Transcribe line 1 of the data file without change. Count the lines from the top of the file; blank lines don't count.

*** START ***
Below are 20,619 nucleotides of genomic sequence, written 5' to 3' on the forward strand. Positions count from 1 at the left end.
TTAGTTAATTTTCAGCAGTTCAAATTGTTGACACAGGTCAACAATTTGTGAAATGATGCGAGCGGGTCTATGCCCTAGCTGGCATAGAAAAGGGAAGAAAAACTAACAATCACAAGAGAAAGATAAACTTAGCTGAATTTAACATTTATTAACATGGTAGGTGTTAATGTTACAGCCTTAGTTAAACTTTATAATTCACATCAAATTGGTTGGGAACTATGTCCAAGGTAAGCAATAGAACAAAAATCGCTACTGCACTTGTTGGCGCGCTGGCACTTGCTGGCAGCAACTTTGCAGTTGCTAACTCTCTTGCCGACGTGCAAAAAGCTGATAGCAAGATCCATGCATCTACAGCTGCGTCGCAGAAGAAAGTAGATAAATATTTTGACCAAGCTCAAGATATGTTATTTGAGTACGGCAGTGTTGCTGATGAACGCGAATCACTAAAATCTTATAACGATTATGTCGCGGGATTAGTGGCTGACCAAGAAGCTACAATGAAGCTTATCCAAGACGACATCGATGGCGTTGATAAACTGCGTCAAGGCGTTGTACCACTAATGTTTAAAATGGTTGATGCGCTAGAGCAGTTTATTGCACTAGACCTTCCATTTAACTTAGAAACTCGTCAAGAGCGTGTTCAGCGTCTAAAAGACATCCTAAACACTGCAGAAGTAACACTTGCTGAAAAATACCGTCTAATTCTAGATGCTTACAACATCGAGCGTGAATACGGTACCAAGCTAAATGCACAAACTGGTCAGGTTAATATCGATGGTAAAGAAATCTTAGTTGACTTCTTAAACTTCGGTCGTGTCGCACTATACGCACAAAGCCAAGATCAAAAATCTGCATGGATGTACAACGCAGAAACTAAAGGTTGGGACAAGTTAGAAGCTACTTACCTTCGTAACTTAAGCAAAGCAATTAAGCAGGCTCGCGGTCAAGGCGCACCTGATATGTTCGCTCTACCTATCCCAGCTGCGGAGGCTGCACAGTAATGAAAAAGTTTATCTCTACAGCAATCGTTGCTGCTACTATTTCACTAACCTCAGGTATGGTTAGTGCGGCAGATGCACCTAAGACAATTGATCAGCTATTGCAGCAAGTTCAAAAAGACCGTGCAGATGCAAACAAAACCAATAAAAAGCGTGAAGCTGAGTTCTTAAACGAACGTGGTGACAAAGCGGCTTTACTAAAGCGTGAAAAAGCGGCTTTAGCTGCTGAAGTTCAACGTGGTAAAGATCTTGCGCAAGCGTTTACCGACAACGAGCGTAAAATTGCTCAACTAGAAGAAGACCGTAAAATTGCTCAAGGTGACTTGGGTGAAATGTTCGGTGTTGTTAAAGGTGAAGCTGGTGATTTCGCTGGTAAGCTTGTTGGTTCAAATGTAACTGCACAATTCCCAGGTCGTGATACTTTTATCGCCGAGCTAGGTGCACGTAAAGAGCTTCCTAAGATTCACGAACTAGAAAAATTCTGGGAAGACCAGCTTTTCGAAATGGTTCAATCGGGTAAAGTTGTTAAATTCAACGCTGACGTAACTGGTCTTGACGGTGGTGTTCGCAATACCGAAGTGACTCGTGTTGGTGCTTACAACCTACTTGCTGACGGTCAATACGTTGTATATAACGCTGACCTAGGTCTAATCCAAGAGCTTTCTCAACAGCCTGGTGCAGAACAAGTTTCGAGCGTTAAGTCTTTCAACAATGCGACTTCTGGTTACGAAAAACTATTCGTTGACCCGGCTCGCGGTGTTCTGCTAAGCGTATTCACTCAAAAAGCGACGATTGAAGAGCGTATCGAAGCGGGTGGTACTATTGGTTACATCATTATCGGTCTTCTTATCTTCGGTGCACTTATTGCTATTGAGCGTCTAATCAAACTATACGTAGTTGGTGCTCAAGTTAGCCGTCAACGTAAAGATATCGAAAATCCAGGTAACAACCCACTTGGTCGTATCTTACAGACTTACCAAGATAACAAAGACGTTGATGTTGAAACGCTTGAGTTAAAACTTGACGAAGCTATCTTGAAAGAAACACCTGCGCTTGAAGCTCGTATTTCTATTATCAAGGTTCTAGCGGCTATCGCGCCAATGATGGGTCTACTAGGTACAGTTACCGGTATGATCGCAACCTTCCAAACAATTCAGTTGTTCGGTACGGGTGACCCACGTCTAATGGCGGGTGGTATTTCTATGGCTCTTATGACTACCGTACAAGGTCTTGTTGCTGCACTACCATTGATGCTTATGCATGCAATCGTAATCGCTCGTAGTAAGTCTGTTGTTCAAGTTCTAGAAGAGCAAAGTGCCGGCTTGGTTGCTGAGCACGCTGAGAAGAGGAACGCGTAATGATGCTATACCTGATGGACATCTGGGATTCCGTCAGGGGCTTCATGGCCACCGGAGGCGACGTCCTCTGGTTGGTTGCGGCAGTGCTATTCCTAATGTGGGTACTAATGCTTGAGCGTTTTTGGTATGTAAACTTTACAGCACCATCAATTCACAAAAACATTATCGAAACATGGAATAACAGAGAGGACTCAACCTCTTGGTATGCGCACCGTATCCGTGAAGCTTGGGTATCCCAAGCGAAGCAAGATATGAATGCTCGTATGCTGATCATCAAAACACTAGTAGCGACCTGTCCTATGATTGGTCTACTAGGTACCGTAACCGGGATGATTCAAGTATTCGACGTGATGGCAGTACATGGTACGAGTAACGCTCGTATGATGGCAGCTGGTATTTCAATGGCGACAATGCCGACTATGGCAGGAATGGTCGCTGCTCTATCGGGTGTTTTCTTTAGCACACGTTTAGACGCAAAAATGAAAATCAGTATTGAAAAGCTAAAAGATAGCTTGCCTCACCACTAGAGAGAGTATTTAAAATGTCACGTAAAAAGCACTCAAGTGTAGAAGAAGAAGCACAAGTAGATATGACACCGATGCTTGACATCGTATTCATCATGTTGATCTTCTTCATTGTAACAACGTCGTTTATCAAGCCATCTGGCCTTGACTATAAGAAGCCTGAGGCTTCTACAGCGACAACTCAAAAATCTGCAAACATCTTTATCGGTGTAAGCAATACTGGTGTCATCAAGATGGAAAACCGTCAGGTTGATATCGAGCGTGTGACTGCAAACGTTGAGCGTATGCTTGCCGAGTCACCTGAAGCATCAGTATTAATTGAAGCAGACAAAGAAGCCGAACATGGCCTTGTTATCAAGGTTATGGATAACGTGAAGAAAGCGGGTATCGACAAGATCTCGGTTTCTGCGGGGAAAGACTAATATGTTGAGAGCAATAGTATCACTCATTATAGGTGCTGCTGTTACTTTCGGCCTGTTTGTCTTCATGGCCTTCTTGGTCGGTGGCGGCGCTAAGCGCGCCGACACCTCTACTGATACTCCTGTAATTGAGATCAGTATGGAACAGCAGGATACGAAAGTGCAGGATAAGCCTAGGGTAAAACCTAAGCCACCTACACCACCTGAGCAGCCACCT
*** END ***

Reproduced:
Below are 20,619 nucleotides of genomic sequence, written 5' to 3' on the forward strand. Positions count from 1 at the left end.